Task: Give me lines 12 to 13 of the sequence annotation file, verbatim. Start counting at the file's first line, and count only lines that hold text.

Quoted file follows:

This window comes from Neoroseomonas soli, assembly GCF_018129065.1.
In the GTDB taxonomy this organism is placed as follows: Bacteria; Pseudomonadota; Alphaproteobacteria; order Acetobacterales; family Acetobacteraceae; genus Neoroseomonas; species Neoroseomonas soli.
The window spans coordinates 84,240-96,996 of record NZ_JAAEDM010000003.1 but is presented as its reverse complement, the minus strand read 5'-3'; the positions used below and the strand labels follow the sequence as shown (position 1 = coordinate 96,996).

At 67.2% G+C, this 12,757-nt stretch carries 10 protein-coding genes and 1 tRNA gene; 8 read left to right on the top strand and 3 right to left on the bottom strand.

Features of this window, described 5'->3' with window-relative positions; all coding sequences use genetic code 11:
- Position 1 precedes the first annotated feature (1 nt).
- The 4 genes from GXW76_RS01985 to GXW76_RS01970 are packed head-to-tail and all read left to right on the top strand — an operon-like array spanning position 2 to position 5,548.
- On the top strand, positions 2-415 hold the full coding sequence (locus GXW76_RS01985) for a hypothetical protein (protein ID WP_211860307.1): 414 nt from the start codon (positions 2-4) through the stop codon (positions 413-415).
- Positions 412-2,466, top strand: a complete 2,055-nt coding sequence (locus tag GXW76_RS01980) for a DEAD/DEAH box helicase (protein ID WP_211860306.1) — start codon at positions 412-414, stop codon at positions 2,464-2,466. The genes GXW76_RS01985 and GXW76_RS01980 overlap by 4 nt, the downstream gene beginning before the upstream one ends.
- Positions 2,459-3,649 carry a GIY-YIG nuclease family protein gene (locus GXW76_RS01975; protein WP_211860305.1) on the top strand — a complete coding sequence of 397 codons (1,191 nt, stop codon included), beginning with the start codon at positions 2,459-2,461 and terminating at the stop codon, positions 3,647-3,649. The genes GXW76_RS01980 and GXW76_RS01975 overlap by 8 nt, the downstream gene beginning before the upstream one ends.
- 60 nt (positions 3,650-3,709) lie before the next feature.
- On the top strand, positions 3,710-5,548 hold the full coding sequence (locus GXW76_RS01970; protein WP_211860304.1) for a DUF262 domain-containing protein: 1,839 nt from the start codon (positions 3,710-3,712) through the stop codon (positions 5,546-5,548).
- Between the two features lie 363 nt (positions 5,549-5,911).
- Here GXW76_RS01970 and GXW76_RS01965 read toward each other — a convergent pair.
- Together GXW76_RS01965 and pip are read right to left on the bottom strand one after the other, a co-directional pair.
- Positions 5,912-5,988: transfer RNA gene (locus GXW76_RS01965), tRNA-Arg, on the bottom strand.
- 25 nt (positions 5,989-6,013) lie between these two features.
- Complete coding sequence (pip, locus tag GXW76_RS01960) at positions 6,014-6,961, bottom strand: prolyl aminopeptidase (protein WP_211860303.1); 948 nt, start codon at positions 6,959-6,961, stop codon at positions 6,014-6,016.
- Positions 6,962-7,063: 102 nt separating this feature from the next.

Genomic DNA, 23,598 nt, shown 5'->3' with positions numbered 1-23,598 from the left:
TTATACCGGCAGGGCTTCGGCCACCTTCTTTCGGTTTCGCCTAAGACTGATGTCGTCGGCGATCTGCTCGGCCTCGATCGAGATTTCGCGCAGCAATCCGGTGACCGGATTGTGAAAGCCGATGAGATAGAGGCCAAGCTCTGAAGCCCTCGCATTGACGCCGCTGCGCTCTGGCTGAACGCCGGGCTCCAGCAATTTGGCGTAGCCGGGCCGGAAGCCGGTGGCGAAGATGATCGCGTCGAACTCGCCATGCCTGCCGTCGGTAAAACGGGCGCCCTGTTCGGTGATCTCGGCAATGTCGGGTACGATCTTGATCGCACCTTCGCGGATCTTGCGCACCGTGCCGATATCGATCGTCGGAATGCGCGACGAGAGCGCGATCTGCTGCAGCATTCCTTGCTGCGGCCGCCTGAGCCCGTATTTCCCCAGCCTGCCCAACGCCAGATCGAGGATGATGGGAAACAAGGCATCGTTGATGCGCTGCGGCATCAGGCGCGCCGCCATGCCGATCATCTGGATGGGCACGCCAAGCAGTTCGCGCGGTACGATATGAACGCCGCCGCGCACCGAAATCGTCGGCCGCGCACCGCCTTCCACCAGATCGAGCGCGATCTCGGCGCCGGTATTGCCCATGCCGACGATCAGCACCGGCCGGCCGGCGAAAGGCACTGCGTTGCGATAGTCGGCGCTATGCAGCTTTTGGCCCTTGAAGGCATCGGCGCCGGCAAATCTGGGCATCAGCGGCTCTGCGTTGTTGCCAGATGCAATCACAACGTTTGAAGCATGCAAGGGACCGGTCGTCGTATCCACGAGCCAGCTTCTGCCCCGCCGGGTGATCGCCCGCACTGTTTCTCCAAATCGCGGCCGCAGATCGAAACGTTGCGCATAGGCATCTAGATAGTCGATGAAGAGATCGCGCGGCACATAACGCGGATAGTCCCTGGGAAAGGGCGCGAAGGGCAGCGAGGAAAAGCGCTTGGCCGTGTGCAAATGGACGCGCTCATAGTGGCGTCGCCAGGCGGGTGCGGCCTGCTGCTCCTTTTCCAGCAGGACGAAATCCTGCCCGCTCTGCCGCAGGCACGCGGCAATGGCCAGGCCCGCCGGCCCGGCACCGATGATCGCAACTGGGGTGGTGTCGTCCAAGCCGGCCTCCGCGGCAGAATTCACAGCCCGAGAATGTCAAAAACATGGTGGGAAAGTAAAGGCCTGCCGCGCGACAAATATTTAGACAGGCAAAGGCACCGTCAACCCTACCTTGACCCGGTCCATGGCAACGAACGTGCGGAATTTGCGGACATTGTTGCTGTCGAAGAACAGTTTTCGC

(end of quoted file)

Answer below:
- On the top strand, positions 3,710-5,548 hold the full coding sequence (locus GXW76_RS01970; protein WP_211860304.1) for a DUF262 domain-containing protein: 1,839 nt from the start codon (positions 3,710-3,712) through the stop codon (positions 5,546-5,548).
- Between the two features lie 363 nt (positions 5,549-5,911).